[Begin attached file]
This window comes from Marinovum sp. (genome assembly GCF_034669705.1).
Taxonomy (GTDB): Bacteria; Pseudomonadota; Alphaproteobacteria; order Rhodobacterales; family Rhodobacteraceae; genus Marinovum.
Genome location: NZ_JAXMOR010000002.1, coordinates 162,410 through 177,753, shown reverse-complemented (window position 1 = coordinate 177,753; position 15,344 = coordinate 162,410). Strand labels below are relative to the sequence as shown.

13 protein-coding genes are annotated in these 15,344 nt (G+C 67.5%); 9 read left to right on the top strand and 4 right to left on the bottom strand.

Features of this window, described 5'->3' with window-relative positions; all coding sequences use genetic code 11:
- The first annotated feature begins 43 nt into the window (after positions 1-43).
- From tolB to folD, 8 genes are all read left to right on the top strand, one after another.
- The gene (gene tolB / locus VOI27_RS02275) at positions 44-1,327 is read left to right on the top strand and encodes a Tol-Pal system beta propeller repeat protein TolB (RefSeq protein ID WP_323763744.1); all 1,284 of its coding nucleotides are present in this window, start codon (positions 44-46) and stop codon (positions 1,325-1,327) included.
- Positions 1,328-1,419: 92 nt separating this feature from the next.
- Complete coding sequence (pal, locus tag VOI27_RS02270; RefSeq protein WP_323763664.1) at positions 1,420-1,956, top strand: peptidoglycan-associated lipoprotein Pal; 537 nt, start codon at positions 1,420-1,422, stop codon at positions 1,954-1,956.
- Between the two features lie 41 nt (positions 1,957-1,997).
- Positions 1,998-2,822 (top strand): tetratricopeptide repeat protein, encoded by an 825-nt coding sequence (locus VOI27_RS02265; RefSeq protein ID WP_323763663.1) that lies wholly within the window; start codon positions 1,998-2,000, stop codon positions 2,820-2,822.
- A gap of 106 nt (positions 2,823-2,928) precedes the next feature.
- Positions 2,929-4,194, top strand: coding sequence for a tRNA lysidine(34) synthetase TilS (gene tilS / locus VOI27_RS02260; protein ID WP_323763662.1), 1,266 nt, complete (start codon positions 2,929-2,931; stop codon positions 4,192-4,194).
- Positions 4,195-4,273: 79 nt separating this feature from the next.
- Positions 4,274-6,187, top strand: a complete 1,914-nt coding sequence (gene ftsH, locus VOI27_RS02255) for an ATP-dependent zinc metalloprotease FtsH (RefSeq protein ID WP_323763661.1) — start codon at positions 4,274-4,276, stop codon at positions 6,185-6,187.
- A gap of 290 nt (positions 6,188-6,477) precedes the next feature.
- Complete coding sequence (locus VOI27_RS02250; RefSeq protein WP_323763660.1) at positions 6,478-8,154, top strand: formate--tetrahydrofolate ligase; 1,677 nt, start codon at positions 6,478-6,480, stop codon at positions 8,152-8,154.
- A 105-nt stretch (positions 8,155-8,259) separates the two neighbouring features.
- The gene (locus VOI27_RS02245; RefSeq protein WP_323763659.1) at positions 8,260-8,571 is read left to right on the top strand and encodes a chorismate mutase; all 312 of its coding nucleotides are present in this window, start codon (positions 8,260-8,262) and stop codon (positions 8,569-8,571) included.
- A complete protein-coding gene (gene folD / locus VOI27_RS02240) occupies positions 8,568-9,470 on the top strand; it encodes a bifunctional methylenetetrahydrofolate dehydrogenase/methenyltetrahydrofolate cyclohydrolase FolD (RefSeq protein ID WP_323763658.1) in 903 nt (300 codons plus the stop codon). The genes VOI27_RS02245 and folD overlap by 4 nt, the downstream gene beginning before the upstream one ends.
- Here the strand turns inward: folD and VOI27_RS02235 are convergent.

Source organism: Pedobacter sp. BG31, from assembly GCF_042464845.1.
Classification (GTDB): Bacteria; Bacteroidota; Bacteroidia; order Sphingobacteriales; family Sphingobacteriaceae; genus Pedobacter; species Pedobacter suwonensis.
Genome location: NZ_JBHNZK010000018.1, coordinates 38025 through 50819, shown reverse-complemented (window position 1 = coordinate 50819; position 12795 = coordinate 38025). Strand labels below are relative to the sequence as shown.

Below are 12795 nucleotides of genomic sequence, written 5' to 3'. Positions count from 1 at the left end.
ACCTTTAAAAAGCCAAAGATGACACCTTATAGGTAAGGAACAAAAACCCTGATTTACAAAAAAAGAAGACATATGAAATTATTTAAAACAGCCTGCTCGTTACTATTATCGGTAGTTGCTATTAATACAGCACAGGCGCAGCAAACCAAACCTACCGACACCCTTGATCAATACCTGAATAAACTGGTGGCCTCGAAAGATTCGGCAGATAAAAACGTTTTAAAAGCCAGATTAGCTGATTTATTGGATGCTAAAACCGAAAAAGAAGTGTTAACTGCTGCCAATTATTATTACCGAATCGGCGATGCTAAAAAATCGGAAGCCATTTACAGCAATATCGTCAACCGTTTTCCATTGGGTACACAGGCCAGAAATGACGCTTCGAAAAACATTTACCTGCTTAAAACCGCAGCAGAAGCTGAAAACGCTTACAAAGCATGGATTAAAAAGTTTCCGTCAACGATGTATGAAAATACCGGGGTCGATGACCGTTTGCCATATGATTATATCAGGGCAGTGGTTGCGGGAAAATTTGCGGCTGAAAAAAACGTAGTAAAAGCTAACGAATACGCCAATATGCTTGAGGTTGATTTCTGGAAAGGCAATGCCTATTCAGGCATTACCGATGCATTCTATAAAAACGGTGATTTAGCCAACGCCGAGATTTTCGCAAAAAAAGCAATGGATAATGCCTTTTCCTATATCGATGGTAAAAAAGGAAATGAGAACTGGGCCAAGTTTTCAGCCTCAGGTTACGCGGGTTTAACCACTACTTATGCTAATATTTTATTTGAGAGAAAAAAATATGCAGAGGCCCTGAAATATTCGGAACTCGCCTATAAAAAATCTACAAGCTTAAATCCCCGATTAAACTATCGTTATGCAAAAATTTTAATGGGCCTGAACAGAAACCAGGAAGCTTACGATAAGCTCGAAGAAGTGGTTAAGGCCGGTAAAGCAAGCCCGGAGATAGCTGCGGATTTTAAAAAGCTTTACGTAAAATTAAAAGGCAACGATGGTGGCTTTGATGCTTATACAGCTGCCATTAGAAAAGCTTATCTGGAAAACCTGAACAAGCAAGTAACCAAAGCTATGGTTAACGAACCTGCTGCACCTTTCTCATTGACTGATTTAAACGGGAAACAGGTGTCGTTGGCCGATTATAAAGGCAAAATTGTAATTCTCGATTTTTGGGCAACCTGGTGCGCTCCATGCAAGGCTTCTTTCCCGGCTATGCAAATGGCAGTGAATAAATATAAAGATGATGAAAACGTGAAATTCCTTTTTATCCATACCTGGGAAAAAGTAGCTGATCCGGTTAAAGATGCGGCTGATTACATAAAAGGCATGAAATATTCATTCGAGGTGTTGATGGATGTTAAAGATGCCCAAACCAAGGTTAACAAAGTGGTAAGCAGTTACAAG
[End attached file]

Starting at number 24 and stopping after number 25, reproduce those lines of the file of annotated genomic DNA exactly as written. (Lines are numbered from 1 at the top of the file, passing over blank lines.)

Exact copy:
Classification (GTDB): Bacteria; Bacteroidota; Bacteroidia; order Sphingobacteriales; family Sphingobacteriaceae; genus Pedobacter; species Pedobacter suwonensis.
Genome location: NZ_JBHNZK010000018.1, coordinates 38025 through 50819, shown reverse-complemented (window position 1 = coordinate 50819; position 12795 = coordinate 38025). Strand labels below are relative to the sequence as shown.